This protocol will evaluate the utility of the two GFR markers, creatinine and cystatin C, in comparison with measured glomerular filtration rate (GFR) by iohexol clearance in 375 Black and White adult participants of the population-based Multi-ethnic Study of Atherosclerosis (MESA) cohort from the Johns Hopkins clinical center. Although GFR estimation by creatinine has improved over the past decade, there has been inadequate inclusion of persons over 65 years of age, and no study of GFR measurement has occurred within a population-based sample of Blacks and Whites in the United States. To advance the detection and definition of CKD across a broad age range of diverse adults,, we must focus on the higher ranges of GFR, and we must identify the optimal strategy for GFR estimation.
The first Aim of this cross-sectional study will be to determine the influence of Black race-ethnicity on serum levels of filtration markers (creatinine and cystatin C) in the general population, and to modify current GFR equations to capture optimally the influence of Black race.
The second Aim will be: to evaluate age-related decline in GFR; to compare the relative ability of the filtration markers to capture declining GFR with age; and, to modify current GFR equations to incorporate the influence of age. In executing these Aims, we will determine the optimal biomarker(s) for GFR estimation ? creatinine, cystatin C, or both. In addition, blood specimens will be stored with the potential for examination of future filtration markers. To accomplish our objectives, we will measure iohexol-GFR in approximately 375 Black and White MESA participants, spanning a target age range of 55-95. This study could be a major contributor to the National Institute of Health?s efforts to address the persistent racial disparities in the burden of kidney disease in the United States.

Public Health Relevance

Chronic kidney disease is a public health problem that disproportionately affects racial and ethnic minorities in the US. The normal levels of kidney function and the accuracy of equations to estimate kidney function are not known in racial and ethnic minorities, which represent barriers to effective clinical practice, research and public health efforts for CKD in these groups. The goals of the proposed project are to characterize the usual levels of kidney function in racial and ethnic minorities; to develop more accurate ways to estimate kidney function in racial and ethnic groups.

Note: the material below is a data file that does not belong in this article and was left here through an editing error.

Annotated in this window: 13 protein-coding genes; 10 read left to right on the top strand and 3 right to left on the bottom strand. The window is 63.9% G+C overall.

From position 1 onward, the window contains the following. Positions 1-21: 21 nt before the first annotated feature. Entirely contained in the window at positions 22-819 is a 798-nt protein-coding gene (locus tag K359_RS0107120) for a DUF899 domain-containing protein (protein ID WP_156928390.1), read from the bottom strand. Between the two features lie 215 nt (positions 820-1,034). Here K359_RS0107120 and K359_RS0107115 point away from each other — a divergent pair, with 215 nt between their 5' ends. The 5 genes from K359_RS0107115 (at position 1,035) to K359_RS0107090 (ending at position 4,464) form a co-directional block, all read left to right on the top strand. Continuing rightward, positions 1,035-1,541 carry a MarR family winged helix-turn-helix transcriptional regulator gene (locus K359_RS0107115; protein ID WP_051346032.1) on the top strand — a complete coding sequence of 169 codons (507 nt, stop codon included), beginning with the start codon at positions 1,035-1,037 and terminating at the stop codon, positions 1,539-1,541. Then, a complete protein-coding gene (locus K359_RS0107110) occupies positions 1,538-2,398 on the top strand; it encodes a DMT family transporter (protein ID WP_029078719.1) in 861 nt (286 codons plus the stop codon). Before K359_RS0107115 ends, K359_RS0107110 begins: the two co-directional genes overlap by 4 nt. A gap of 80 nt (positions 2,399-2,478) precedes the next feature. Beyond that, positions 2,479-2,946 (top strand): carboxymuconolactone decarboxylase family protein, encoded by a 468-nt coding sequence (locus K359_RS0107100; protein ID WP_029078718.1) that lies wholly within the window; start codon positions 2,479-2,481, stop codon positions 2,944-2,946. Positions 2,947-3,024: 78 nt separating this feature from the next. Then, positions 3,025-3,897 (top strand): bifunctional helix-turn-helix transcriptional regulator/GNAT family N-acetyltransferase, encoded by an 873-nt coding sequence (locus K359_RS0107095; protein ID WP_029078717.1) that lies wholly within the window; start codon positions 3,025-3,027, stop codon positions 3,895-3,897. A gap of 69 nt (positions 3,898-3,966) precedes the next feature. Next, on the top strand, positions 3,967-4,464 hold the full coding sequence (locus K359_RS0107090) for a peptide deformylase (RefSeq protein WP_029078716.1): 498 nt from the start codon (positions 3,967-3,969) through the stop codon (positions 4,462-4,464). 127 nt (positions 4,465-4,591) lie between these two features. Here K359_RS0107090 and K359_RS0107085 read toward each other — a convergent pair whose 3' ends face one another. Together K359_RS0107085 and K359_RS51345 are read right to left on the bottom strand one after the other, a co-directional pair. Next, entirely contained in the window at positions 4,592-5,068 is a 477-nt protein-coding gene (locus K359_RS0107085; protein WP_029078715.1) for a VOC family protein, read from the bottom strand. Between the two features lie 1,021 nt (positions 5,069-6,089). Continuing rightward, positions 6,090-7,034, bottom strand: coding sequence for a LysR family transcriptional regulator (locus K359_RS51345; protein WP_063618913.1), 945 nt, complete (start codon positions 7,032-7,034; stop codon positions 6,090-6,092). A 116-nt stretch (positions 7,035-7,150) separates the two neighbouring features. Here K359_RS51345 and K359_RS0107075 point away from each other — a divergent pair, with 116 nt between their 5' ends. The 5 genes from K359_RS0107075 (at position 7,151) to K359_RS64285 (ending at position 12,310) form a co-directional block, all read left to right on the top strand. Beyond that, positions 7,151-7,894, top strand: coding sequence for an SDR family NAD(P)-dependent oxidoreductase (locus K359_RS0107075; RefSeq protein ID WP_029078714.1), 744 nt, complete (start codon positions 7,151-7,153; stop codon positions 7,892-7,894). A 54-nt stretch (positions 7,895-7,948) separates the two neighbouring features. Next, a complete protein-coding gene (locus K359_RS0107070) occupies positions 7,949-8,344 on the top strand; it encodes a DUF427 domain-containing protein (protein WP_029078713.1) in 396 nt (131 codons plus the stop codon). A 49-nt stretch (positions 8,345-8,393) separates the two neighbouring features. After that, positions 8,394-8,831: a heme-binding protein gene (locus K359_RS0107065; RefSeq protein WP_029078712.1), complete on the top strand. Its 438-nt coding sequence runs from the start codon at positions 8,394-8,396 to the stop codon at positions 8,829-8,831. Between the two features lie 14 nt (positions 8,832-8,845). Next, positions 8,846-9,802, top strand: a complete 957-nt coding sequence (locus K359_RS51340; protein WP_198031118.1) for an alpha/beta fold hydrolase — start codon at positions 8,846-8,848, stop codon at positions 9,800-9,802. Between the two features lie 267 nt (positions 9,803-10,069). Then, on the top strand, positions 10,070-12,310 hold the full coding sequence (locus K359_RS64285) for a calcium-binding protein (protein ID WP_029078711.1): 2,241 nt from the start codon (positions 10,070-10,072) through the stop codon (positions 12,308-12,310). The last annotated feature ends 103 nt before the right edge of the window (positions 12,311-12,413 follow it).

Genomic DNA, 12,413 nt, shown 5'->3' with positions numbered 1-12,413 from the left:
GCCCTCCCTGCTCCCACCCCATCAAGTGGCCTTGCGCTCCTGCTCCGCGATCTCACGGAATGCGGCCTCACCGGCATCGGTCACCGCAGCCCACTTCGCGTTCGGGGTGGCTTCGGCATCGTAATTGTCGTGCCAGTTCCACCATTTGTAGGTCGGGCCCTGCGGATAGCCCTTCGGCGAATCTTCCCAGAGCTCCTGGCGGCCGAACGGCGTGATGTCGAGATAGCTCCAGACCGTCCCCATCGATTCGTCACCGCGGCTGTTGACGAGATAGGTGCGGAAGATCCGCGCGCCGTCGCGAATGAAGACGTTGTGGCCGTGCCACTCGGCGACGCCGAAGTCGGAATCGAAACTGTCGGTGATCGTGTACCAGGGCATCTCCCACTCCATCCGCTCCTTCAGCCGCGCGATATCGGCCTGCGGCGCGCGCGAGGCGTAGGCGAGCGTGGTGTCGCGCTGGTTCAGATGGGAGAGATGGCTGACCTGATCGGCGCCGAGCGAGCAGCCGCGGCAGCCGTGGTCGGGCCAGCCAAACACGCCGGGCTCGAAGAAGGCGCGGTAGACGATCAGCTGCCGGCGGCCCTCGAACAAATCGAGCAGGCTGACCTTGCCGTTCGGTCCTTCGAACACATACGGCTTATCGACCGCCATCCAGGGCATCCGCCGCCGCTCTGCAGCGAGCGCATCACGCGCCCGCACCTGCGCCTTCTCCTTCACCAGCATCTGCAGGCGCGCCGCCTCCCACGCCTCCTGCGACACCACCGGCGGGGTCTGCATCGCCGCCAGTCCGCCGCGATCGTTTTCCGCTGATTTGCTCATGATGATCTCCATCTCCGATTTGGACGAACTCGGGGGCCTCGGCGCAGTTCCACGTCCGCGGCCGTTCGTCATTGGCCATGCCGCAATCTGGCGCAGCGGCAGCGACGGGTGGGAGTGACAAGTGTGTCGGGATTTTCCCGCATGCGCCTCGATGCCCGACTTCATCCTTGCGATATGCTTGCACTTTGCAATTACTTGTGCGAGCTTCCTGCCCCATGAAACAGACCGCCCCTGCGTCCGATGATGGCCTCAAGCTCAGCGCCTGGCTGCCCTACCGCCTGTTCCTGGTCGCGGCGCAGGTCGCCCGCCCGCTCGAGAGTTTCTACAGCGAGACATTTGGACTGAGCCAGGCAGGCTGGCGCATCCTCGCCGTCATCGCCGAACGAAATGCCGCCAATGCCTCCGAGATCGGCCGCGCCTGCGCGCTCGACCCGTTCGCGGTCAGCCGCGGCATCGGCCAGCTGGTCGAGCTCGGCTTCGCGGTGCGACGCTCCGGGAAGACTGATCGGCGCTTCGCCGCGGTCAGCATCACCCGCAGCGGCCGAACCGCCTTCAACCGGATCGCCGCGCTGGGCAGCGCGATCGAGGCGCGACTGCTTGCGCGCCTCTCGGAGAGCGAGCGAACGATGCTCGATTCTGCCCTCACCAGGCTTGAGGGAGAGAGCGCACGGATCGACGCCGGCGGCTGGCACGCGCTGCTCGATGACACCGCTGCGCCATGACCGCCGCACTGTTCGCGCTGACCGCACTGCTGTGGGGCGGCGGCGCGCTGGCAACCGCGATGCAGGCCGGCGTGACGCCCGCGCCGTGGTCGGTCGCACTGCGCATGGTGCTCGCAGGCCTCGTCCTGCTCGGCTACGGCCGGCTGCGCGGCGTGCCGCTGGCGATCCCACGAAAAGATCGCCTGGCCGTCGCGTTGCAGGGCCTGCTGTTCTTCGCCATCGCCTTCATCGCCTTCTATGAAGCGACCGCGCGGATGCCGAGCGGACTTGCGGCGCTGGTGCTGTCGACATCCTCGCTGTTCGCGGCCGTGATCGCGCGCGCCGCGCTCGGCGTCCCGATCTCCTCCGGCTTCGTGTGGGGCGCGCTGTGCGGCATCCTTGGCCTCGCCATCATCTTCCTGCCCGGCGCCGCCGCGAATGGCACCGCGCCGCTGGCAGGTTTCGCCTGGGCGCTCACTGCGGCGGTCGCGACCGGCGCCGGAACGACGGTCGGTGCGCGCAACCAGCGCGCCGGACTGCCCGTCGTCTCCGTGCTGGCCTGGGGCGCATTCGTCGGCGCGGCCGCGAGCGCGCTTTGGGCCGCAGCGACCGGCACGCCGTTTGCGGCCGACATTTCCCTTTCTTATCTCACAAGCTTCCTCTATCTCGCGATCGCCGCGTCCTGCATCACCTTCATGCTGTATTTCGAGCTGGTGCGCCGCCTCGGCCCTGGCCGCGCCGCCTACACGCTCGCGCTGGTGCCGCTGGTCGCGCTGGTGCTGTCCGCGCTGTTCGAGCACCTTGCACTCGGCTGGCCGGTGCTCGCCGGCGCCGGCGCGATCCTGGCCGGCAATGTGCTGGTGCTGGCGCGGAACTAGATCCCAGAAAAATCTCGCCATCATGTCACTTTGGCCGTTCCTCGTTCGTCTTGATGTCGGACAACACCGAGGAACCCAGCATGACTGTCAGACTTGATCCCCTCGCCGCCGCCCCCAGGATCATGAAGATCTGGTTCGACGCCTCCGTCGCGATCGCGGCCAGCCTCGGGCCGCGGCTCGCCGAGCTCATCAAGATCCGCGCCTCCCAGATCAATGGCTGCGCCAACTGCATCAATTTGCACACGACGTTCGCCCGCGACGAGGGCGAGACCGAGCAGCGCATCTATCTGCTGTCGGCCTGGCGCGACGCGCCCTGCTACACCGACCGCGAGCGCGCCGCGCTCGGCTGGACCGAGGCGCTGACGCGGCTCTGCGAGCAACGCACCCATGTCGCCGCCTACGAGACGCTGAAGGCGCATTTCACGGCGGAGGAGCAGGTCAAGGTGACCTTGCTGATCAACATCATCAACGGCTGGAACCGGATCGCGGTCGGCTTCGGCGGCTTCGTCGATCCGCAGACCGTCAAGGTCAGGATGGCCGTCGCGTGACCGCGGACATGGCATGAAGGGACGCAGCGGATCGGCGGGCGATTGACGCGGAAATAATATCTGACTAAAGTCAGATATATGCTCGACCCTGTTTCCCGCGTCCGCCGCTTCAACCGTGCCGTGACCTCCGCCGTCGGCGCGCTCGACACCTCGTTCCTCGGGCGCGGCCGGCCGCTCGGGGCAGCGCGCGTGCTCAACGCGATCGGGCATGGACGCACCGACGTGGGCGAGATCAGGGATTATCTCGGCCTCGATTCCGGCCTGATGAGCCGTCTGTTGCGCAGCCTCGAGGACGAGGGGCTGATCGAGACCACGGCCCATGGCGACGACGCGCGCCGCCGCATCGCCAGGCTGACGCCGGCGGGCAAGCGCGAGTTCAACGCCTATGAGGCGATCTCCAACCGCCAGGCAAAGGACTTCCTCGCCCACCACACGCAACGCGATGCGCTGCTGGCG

National Institute of Health (NIH)
National Institute of Diabetes and Digestive and Kidney Diseases (NIDDK)
Research Project (R01)
Project #
Application #
Study Section
Special Emphasis Panel (ZDK1-GRB-S (O2))
Program Officer
Narva, Andrew
Project Start
Project End
Budget Start
Budget End
Support Year
Fiscal Year
Total Cost
Indirect Cost
Tufts University
United States
Zip Code
Foster, Meredith C; Levey, Andrew S; Inker, Lesley A et al. (2017) Non-GFR Determinants of Low-Molecular-Weight Serum Protein Filtration Markers in the Elderly: AGES-Kidney and MESA-Kidney. Am J Kidney Dis 70:406-414
Park, Meyeon; Vittinghoff, Eric; Ganz, Peter et al. (2014) Role of soluble endothelial cell-selective adhesion molecule biomarker in albuminuria and kidney function changes in patients with coronary artery disease: the Heart and Soul Study. Arterioscler Thromb Vasc Biol 34:231-6
Shlipak, Michael G; Mattes, Monica D; Peralta, Carmen A (2013) Update on cystatin C: incorporation into clinical practice. Am J Kidney Dis 62:595-603
Shlipak, Michael G; Day, Erica C (2013) Biomarkers for incident CKD: a new framework for interpreting the literature. Nat Rev Nephrol 9:478-83